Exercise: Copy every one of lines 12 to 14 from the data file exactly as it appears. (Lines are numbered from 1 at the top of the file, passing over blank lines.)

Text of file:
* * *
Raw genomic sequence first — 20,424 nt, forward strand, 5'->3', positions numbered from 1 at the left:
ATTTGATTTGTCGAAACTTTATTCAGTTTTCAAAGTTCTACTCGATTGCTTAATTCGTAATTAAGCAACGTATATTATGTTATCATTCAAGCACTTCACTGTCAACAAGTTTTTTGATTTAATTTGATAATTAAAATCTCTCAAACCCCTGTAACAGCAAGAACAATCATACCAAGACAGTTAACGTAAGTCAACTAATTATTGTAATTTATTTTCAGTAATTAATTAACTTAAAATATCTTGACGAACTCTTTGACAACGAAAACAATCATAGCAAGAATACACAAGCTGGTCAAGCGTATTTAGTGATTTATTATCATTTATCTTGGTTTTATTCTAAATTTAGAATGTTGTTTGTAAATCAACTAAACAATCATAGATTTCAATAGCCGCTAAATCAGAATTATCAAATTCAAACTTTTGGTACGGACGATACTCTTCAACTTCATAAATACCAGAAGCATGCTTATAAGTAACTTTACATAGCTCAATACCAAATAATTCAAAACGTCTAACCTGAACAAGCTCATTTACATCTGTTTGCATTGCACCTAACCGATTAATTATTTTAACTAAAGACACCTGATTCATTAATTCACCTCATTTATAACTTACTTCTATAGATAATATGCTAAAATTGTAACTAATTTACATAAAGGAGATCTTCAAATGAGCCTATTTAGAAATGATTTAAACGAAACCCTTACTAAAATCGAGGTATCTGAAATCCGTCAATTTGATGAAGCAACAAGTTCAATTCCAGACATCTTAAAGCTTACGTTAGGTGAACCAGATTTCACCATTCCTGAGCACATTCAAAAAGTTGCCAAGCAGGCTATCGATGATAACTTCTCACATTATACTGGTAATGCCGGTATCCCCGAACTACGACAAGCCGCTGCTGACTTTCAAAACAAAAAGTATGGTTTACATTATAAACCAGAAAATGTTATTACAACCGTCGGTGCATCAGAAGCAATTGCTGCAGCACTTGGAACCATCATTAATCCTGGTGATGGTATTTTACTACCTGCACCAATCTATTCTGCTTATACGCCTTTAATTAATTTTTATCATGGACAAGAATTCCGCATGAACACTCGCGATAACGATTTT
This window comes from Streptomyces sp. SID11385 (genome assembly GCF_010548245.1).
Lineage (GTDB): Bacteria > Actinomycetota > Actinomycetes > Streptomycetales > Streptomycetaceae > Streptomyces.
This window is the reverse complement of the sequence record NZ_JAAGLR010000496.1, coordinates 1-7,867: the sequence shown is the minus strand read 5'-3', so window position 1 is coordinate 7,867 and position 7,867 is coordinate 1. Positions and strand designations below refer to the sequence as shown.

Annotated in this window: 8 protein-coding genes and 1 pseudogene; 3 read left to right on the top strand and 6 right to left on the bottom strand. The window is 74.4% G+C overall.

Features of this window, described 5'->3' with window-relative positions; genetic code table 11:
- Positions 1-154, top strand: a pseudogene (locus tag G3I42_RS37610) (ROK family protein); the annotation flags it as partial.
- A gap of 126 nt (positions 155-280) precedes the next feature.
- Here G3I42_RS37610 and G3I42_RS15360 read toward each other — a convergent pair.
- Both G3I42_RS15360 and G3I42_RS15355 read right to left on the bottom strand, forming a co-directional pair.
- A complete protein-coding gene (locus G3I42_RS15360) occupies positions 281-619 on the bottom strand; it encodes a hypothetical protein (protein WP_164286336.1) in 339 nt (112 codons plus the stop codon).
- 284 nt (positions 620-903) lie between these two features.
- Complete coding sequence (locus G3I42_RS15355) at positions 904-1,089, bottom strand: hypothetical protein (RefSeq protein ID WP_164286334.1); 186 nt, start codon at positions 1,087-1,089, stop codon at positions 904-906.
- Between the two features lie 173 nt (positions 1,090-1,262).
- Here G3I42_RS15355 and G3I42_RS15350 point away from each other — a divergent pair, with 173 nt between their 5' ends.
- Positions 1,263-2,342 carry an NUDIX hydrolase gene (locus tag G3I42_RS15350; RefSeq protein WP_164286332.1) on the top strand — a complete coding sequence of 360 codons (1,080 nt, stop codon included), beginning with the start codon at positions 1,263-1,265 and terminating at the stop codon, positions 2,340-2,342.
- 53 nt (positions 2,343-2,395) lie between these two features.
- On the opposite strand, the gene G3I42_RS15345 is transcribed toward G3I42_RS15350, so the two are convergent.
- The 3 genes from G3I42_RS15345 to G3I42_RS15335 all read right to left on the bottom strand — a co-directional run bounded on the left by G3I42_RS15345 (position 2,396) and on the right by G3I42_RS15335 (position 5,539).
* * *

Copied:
- A complete protein-coding gene (locus G3I42_RS15360) occupies positions 281-619 on the bottom strand; it encodes a hypothetical protein (protein WP_164286336.1) in 339 nt (112 codons plus the stop codon).
- 284 nt (positions 620-903) lie between these two features.
- Complete coding sequence (locus G3I42_RS15355) at positions 904-1,089, bottom strand: hypothetical protein (RefSeq protein ID WP_164286334.1); 186 nt, start codon at positions 1,087-1,089, stop codon at positions 904-906.